December 2013 | Vol. XII - No. 12
Retailing Tips: Keeping the Job Fun
Working in a Toy Store can be rewarding - but exhausting. That's why TDmonthly asked retailers: "What are your top tips for keeping the job fun, even when it can be stressful?"
See what they said below, and keep their advice in mind as you power through the busiest time of the year!
Make the Job Easy
Empower staff to make the decisions that keep customers happy! We take merchandise back without questioning, we allow customers to open packages to try things out, etc. We try hard to work to the “yes” which makes everything else go more smoothly.
Mary Porter Green, Curiosity Zone, Ashburn, Va.
Make the Job Fun
We are currently doing some fun contests. 1. For the largest single transaction per pay period - a $25.00 Gift Card to Brio Restaurant. 2. For any employee holiday referral that we hire - a $25.00 referral fee. 3. We are doing some school shopping days where a % goes back to the school for school supplies. 4. We are also doing author signings for the upcoming holidays.
Diana Nelson, Kazoo & Co., Denver, Colo.
Always have good music playing and try to be really silly.
Dean Smith, JaZams, Princeton, N.J.
One day, we all wore Halloween stick-on mustaches for no reason. Another day, we all made bobble head headbands for no reason. We have lots of candy in the back. We try to keep the atmosphere fun. Little things make them feel special.
Melissa McCollum, Learning Express, Hoover, Ala.
Keep Merchandise Fresh and Always Demo
We're always getting new stuff in, and it should be demo'd, like Living Sand from Play Visions. It's always being played with at the counter by either staff or customers. Often, it's staff inviting customers to play.We took a Carrera boat out on a nearby lake to see what it could do. That got a lot of attention. Plus, we donate toys to charities and children's hospitals.
Richard Gibson, Learning Express of Newton, Newton, Mass.
We are constantly bringing in new inventory and re-organizing. It keeps the store fun to shop. Also, it makes you do something creative.
Kelly Ratoff, Kennebunk Toy Company, Kennebunk, Maine
Employees should be encouraged to actively play with the demos; it gets them more excited about items. When you know how to play a game, you are more excited to show it to a customer. Our employees also challenge each other, creating scavenger hunts for products in the store.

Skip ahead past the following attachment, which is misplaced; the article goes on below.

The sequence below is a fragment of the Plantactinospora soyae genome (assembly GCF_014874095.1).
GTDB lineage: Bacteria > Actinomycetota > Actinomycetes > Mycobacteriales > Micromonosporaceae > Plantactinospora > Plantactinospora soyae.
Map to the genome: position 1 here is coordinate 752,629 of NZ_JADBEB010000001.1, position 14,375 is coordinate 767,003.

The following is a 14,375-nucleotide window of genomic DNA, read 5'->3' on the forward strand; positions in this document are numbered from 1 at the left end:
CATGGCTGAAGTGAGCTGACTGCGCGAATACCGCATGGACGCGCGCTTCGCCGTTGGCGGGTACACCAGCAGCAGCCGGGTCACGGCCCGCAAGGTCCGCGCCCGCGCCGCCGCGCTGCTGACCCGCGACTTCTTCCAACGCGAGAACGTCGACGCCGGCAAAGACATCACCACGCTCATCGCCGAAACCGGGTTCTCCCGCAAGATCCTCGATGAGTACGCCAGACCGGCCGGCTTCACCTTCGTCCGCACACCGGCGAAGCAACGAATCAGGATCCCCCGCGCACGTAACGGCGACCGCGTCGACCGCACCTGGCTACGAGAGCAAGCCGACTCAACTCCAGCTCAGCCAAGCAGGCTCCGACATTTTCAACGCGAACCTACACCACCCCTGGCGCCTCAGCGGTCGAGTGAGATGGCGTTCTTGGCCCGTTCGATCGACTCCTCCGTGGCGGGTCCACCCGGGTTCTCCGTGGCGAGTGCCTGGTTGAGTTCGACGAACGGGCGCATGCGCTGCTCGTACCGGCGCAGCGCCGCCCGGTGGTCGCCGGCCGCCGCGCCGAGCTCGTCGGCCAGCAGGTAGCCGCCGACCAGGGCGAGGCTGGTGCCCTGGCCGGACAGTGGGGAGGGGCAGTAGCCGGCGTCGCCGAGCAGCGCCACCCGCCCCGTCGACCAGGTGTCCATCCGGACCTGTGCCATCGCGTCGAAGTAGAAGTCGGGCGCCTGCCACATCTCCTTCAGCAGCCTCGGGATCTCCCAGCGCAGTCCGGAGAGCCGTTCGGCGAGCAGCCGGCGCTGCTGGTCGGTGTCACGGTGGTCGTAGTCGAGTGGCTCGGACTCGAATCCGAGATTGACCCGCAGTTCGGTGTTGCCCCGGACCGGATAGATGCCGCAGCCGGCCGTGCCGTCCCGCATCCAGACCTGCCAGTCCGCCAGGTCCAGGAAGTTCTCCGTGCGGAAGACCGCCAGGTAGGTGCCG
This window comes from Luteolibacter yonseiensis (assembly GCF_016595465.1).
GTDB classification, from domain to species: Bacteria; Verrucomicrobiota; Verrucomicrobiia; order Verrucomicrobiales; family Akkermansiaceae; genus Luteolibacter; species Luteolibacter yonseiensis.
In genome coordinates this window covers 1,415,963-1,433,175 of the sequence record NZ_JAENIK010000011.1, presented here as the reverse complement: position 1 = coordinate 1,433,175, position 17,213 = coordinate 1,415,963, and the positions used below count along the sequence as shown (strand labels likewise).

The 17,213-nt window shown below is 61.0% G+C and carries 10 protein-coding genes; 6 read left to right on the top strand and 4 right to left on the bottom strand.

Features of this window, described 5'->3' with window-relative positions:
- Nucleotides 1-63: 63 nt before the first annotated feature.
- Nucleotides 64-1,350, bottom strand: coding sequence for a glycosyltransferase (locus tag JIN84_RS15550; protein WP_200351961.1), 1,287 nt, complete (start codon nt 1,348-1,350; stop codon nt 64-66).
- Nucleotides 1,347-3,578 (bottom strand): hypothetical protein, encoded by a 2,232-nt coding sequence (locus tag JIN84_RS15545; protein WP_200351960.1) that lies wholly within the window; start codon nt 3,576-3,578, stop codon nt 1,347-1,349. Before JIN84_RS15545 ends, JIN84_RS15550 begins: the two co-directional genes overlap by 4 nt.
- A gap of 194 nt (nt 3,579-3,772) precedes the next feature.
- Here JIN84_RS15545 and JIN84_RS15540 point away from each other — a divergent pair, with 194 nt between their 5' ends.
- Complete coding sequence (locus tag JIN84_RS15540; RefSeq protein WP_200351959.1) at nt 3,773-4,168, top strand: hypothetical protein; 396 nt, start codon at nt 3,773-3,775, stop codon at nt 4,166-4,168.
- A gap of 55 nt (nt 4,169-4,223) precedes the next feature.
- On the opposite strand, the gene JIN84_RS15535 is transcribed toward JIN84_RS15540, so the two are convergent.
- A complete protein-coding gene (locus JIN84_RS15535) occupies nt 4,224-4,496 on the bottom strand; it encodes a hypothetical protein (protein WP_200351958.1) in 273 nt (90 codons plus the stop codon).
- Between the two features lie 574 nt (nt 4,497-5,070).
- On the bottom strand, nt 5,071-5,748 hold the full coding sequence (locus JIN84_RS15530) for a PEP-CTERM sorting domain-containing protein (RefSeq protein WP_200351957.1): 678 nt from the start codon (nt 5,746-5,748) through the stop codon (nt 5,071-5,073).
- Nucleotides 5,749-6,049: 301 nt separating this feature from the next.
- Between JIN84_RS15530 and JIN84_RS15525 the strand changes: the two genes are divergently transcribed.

Yamil Castillo, The Red Balloon Toy Store, Salt Lake City, Utah
Do What you Love
After 33 years, I can still honestly tell you that I enjoy coming to work each day. Of course, as an owner, there are many stressful times as with any business. I do have fun with two aspects of my business; the excitement of finding a “cool” new toy and interaction with our customers. We have won many awards for customer service and we find it easy because my whole staff is full of “people-persons”.
Joe Berardoni, Pun's Toys, Bryn Mawr Pa.
Do what you love. I've been doing it for 25 years. If you can't be passionate about it, you need to change. Don't be afraid to change...It's all attitude. If all you do is chase the mighty buck, you'll never be happy. Make it a personal gauntlet to be positive. I know it sounds like Mary Poppins, but it's true.
Linda Graham, Scheffel's Toys, Inc., Jacksonville, Ore.
Playing with the kids, seeing their eyes light up when they see a rocket shoot or have a (toy) snowball fight in the store. It makes coming to work fun. And it's not just about playing with the kids. You put adults on a Spooner Board, and you see the adult become a kid again. For a kid to see their parents pogo jump - they're amazed.
Debbie Gray, Bear and Friends, Johnson City, Tenn.
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Writer's Bio: Justina Huddleston graduated Magna Cum Laude from Emerson College with a BA in Writing, Literature, and Publishing in 2009. After graduating she was the on-site director of the Boston Children's Museum gift store for a year, selling educational, developmental, and creative activity toys that tied in with the museum's exhibits. Justina also interned at children's book publisher Candlewick Press before moving from Boston to Los Angeles, where she is now Editorial Director of TDmonthly Magazine. Read more articles by this author
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